Michelle Duong, a Master’s student in the School of Architecture is currently part of a team at the Carleton Immersive Media Studio (CIMS) which is implementing, developing, and improving site recording data processing workflows for heritage site documentation.

CIMS is a research lab that is part of the School of Architecture. It has five streams of research including; Digitally-Assisted Fabrication, Simulation, Digitization, Building Information Modelling, and Digitally Assisted Storytelling (DAS). There are currently over 50 students employed at the lab from various disciplines. Duong is working with a team under the Digitization stream to create a digital record of Nea Paphos, an ancient city that lies within a modern city.

“The project I’m on is documenting Nea Paphos, a UNESCO World Heritage Site in Cyprus,” explained Duong. “The main areas of focus include a series of tombs dating back to the 4th century BC called the Tombs of the Kings, an unstudied area proposed to be a series of underground workshops called Fabrika, and the Roman mosaics in the Residential Area. In the field, we surveyed, laser scanned, and photographed the site for photogrammetry (terrestrial and aerial using a drone) – to produce a digital record for the purposes of conservation.”

Duong has been working at the CIMS lab since January of 2017. She started on the Digitally Assisted Storytelling team with Dr. Stephen Fai and Katie Graham where they created narratives of cultural heritage for public dissemination.

“While at CIMS I also helped to organize the CIPA conference on Digital Workflows for Heritage Conservation with Dr. Mario Santana, held at Carleton,” shared Duong. “Both opportunities strengthened my interest in architectural conservation and I decided to complete the Graduate Diploma in Architectural Conservation (GDAC) program at Carleton last year. The skillset I developed from the GDAC program opened up the opportunity to work with Dr. Santana on the documentation project in Nea Paphos, Cyprus, in collaboration with the Getty Conservation Institute (GCI) and the Department of Antiquities in Cyprus (DoA).”

This past summer Duong, along with the rest of her team at CIMS, digitally documented Nea Paphos and processed the data that they captured.

“I have stayed on part-time with the team since I have started the Master of Architecture program this fall, as well as participating in the NSERC CREATE Heritage Engineering program,” said Duong.

The grad student notes that the outcome from the Nea Paphos documentation project will be used to inform the master conservation plan of the World Heritage Site. This will not only directly impact many facets of the site but this will also impact the management of tourism.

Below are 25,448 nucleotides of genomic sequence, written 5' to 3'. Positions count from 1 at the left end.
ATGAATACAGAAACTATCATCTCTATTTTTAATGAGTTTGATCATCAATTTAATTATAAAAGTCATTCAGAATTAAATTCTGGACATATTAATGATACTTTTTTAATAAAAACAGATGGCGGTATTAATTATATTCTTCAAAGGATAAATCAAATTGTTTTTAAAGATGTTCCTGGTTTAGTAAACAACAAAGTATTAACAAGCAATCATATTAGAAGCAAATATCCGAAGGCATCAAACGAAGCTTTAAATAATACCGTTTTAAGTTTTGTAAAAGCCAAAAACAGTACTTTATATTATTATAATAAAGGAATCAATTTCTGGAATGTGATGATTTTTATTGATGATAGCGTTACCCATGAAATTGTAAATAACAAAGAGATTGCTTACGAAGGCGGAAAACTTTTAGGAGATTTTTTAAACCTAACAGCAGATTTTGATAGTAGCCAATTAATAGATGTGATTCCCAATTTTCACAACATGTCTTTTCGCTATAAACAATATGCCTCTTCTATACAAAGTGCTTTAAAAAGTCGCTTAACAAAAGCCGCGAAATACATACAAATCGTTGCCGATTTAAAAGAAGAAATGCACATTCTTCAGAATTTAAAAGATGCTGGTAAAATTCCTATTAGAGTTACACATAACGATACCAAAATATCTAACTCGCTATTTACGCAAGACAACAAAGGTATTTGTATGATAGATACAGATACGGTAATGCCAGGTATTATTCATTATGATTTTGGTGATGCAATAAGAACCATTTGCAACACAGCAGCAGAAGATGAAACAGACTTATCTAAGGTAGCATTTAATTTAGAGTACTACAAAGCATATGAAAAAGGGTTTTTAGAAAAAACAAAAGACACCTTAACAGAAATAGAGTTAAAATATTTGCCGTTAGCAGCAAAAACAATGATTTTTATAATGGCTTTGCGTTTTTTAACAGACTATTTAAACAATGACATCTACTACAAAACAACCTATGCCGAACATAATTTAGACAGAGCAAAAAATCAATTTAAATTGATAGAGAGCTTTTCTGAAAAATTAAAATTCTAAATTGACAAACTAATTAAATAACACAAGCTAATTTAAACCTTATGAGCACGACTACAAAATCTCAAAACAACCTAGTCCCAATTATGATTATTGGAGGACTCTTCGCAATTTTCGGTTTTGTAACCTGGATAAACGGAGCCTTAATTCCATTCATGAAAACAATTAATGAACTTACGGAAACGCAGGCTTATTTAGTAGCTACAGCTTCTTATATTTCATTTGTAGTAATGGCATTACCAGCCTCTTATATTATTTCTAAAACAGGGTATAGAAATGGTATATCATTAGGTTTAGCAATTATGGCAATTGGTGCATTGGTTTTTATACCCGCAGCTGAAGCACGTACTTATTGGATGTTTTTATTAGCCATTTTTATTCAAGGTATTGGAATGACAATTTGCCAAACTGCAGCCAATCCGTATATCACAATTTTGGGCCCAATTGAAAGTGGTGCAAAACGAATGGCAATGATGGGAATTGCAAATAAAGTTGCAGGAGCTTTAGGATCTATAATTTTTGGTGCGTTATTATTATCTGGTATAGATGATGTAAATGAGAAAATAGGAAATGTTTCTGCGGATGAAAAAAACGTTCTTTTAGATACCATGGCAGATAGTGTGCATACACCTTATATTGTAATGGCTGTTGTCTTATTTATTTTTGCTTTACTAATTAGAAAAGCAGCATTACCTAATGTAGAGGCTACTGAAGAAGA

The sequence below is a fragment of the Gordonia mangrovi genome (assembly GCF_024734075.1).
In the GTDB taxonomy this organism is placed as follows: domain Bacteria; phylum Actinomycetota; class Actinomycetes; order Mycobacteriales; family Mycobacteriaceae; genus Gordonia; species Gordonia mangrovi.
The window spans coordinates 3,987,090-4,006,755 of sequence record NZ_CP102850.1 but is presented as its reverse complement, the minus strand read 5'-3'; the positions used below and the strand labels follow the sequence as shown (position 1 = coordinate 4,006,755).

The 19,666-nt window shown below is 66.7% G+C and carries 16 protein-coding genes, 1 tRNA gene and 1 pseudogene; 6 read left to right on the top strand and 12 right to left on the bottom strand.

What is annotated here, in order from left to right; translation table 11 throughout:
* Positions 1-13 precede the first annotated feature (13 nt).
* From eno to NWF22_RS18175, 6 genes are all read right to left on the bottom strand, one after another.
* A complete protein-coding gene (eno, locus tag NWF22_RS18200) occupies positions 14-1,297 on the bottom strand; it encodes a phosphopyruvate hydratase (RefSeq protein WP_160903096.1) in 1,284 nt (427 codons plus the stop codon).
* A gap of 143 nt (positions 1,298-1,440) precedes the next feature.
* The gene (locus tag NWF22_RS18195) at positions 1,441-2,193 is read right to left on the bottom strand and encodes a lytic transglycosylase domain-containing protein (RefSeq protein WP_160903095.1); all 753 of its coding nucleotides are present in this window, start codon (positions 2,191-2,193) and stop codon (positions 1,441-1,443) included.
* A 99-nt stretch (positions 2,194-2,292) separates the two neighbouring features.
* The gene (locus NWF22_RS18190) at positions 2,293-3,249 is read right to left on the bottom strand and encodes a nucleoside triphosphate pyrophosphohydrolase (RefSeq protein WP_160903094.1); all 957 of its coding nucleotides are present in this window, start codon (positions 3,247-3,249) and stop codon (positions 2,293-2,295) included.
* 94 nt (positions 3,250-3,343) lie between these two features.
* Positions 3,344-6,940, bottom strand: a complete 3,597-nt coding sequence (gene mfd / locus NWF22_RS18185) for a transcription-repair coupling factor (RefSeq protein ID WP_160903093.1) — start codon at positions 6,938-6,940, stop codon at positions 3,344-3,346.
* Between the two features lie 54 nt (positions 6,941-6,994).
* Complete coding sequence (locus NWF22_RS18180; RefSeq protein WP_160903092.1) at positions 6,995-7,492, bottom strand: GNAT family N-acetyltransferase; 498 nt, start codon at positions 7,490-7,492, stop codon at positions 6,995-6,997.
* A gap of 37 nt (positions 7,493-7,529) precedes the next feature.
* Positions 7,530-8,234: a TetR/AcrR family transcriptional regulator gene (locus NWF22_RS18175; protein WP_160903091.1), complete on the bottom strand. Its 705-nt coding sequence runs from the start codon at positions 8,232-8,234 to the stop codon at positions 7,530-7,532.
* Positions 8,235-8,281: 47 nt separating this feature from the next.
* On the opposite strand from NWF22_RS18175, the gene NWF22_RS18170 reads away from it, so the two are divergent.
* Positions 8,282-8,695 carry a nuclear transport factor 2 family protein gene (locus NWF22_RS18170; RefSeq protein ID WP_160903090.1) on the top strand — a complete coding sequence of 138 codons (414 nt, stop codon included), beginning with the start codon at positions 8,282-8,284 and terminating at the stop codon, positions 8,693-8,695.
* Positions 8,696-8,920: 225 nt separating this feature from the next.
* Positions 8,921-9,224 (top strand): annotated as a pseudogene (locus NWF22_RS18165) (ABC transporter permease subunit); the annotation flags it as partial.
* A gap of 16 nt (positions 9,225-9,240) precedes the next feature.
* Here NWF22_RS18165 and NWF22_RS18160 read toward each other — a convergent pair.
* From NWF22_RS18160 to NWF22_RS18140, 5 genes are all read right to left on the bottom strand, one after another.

“The data we capture and process could, in the future, be used to create narratives and interpretive content that visitors to the site could interact with,” explained Duong. “These narratives could also become available online resources, or the data could be made available to other researchers and academics.”

Another example, one mandate of Project Anqa (a project recently completed at CIMS) was to ensure the data is accessible and downloadable by the general public and so all the files were uploaded to Scholars Portal Dataverse, a platform hosted by the university libraries of Ontario.”

aerial shot of Michelle Duong's research area

Duong also attended the 27th annual CIPA conference in Ávila, Spain this past September.

“I presented two papers on behalf of my colleagues at CIMS, both of which were accepted into the ISPRS Annals,” shared Duong. “The first paper was about Project Anqa, Presenting the Built Heritage of Damascus, Syria through Digitally-Assisted Storytelling. I was not one of the authors of the paper, but I am familiar with the workflows of the project and so I was asked to present the paper on their behalf. The second paper was about the Nea Paphos project I described above – Documenting Nea Paphos for Conservation and Management. They were both in sessions about International Cooperation in Heritage Documentation and Conservation, and both were well received.”

Dr. Santana from the department of Civil and Environmental Engineering has been supervising Duong throughout the Paphos project.

“He has provided the training and resources for historic site recording, but more importantly he has been securing opportunities and funding for us to be able to do this research,” emphasized Duong. “Having research partners is a fundamental part of providing opportunities to students. Further, Dr. Santana gives us space to experiment with our processes and workflows. Dr. Barazzetti has also been an incredible resource for us and is overseeing the GIS platform on which all our processed data will be hosted. He helps us to better understand the theories behind the processes so we can find solutions and aim for better results.”

Duong is hoping she can combine this research in historic documentation with a project in architectural conservation.

For more information about the Master of Architecture, click here.

You can find out more information about the Graduate Diploma in Architectural Conservation by clicking here.

Friday, January 3, 2020 in ,
Share: Twitter, Facebook

More News Posts